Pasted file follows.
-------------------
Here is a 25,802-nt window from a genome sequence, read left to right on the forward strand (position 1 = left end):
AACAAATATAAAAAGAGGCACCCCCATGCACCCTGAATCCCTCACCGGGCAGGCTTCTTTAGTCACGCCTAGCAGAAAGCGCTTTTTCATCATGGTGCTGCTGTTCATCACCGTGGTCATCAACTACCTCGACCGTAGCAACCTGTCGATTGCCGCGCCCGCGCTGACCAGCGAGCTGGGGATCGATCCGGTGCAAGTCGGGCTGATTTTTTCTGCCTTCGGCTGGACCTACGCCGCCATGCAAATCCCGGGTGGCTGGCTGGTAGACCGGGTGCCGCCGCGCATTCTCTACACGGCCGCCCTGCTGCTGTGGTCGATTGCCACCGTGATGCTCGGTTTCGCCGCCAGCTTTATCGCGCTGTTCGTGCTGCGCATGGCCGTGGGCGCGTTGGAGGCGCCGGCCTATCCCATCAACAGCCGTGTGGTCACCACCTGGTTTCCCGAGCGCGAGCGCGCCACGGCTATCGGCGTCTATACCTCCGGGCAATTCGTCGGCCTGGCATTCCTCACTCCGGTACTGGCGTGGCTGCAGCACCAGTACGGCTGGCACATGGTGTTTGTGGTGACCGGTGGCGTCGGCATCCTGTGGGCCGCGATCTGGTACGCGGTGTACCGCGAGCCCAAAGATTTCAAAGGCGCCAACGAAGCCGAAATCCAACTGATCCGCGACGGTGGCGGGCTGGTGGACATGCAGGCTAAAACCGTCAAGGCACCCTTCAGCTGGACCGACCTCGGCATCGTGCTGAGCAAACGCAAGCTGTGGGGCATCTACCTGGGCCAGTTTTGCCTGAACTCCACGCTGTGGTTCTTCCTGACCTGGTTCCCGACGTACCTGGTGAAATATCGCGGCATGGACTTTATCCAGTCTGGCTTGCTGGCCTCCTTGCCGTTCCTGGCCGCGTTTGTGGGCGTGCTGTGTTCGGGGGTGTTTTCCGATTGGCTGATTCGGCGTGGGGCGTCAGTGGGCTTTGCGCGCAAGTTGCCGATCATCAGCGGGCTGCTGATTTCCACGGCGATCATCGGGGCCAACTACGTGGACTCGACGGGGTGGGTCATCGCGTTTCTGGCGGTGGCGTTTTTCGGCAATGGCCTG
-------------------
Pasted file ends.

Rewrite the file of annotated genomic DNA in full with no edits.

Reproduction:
Here is a 25,802-nt window from a genome sequence, read left to right on the forward strand (position 1 = left end):
AACAAATATAAAAAGAGGCACCCCCATGCACCCTGAATCCCTCACCGGGCAGGCTTCTTTAGTCACGCCTAGCAGAAAGCGCTTTTTCATCATGGTGCTGCTGTTCATCACCGTGGTCATCAACTACCTCGACCGTAGCAACCTGTCGATTGCCGCGCCCGCGCTGACCAGCGAGCTGGGGATCGATCCGGTGCAAGTCGGGCTGATTTTTTCTGCCTTCGGCTGGACCTACGCCGCCATGCAAATCCCGGGTGGCTGGCTGGTAGACCGGGTGCCGCCGCGCATTCTCTACACGGCCGCCCTGCTGCTGTGGTCGATTGCCACCGTGATGCTCGGTTTCGCCGCCAGCTTTATCGCGCTGTTCGTGCTGCGCATGGCCGTGGGCGCGTTGGAGGCGCCGGCCTATCCCATCAACAGCCGTGTGGTCACCACCTGGTTTCCCGAGCGCGAGCGCGCCACGGCTATCGGCGTCTATACCTCCGGGCAATTCGTCGGCCTGGCATTCCTCACTCCGGTACTGGCGTGGCTGCAGCACCAGTACGGCTGGCACATGGTGTTTGTGGTGACCGGTGGCGTCGGCATCCTGTGGGCCGCGATCTGGTACGCGGTGTACCGCGAGCCCAAAGATTTCAAAGGCGCCAACGAAGCCGAAATCCAACTGATCCGCGACGGTGGCGGGCTGGTGGACATGCAGGCTAAAACCGTCAAGGCACCCTTCAGCTGGACCGACCTCGGCATCGTGCTGAGCAAACGCAAGCTGTGGGGCATCTACCTGGGCCAGTTTTGCCTGAACTCCACGCTGTGGTTCTTCCTGACCTGGTTCCCGACGTACCTGGTGAAATATCGCGGCATGGACTTTATCCAGTCTGGCTTGCTGGCCTCCTTGCCGTTCCTGGCCGCGTTTGTGGGCGTGCTGTGTTCGGGGGTGTTTTCCGATTGGCTGATTCGGCGTGGGGCGTCAGTGGGCTTTGCGCGCAAGTTGCCGATCATCAGCGGGCTGCTGATTTCCACGGCGATCATCGGGGCCAACTACGTGGACTCGACGGGGTGGGTCATCGCGTTTCTGGCGGTGGCGTTTTTCGGCAATGGCCTG